In talking with chefs, restaurant owners, everyday citizens, and health conscious gurus I have discovered that there is a real gap in the understanding of “certified organic”.
Many people assume that it is just another label slapped on their food so that retailers can charge exaggerated prices, or that it is a dwindling fad in the growing food movement only to be replaced by “local” or “sustainably grown” (and often more affordable) produce.
But my dear readers, this is not the case. Your local farmer says that everything he grows is organic, but that it just costs him too much time and money to do the paperwork. This is bologne. And do you know why? Because being “certified organic” is one more step above local and sustainability labels. The regulations are very strict; and this is purposely done so that the quality standards of organic food are superior to everything else. That farmer doesn’t feed his animals certified organic feed, so what are they eating then? GMO corn? If that tomato farmer doesn’t use “certified organic” seeds to start his tomatoes then no matter if he doesn’t spray them with pesticides they still aren’t organic.
It’s wonderful that the movement to support local economies is growing, but please make sure you understand what you are buying. As one of only 94 certified organic farms in Kentucky, I understand that it is critical to educate the public on the true meaning of “certified organic”. Us farmers purposely choose to be dedicated to the principles of organic certification, despite the high costs of feed and initial expenses. (Please don’t think we are purposely charging you more, or that we are rich farmers, because this cost is actually created because of lower consumer demand which means that its harder to find farms/companies that produce organic seeds/materials/soil/animals etc).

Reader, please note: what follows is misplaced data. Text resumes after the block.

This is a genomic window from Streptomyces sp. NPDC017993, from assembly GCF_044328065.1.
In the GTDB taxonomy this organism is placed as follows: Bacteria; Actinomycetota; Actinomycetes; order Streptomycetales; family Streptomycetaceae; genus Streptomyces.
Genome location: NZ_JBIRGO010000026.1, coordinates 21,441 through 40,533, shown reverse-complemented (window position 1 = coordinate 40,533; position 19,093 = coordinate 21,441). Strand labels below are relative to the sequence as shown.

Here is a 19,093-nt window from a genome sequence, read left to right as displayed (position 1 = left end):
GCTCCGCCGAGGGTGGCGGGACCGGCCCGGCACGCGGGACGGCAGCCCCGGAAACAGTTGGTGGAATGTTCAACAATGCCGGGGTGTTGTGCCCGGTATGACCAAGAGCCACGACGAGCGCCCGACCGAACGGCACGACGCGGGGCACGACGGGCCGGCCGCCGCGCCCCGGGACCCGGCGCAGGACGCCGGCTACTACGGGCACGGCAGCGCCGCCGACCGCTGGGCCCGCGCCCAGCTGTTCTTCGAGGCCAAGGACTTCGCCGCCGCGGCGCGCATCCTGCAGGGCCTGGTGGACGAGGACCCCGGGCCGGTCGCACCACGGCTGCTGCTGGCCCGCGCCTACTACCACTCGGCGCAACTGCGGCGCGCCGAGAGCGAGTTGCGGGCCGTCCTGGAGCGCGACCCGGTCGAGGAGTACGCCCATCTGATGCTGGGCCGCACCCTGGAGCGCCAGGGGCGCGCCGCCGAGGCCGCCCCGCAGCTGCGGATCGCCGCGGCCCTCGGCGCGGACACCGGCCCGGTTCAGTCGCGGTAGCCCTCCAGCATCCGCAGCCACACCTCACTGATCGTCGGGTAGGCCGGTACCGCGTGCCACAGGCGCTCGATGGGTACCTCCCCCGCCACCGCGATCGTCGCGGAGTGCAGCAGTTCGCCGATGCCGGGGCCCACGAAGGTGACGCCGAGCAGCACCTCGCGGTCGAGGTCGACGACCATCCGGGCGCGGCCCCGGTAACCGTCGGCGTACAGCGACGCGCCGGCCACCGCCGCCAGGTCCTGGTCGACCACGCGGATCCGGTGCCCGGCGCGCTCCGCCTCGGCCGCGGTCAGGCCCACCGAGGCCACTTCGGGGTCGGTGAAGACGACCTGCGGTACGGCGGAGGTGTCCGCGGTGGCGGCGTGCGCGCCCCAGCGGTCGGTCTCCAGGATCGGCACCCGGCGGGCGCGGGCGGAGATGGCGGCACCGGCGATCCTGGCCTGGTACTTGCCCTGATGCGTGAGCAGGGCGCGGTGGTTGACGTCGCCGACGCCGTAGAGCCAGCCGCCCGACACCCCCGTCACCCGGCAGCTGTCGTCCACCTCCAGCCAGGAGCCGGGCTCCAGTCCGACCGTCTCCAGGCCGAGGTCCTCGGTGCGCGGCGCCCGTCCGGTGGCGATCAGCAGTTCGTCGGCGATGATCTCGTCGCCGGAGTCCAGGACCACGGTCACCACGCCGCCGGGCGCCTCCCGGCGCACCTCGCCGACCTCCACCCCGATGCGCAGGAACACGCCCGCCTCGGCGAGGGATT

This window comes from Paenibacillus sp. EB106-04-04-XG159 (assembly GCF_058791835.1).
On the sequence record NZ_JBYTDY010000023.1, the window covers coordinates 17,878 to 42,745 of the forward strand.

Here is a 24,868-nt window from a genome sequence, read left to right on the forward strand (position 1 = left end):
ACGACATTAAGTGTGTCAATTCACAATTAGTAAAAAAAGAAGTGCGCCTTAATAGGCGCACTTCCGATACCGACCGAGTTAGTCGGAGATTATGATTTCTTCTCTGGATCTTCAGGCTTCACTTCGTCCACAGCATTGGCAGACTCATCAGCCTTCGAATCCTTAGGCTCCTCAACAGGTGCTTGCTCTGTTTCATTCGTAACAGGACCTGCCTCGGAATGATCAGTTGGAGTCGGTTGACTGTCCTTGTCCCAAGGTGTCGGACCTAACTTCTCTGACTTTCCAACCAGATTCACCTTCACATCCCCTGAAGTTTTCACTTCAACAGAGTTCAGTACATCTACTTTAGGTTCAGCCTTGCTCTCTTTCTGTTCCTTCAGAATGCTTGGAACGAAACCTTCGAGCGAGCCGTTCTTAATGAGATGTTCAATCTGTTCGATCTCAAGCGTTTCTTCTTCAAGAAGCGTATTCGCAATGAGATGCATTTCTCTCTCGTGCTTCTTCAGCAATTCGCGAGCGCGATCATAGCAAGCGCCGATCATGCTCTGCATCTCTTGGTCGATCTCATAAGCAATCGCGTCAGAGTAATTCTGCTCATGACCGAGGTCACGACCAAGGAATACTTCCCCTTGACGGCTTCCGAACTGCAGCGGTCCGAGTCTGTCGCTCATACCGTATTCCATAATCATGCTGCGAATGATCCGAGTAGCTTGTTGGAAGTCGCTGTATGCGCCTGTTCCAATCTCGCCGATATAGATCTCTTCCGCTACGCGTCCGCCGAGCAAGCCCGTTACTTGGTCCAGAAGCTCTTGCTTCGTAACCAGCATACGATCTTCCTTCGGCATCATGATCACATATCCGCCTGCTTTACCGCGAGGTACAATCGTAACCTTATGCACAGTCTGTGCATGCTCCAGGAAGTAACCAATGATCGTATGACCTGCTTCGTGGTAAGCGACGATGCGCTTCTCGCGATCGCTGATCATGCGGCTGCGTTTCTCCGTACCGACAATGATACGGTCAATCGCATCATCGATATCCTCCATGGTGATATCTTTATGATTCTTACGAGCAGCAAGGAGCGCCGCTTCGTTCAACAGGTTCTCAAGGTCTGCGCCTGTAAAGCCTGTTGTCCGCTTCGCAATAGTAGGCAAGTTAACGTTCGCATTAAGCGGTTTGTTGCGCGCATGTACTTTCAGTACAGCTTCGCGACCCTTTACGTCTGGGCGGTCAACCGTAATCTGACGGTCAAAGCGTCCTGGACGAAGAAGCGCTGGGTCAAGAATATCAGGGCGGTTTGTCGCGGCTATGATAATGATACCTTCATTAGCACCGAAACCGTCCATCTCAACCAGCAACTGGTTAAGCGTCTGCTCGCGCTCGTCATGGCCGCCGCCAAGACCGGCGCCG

So even though it may be more expensive, please make the conscious choice to support your certified organic farmers. Because through your support, more farmers and consumers will be influenced to take on this recognition, which will ultimately be better for everyone, and eventually lower the price too.
And by the way, don’t listen to whining farmers: the paper work isn’t really that intensive.
“certified organic” : “Organic is a labeling term that indicates that the food or other agricultural product has been produced through approved methods. These methods integrate cultural, biological, and mechanical practices that foster cycling of resources, promote ecological balance, and conserve biodiversity. Synthetic fertilizers, sewage sludge, irradiation, and genetic engineering may not be used”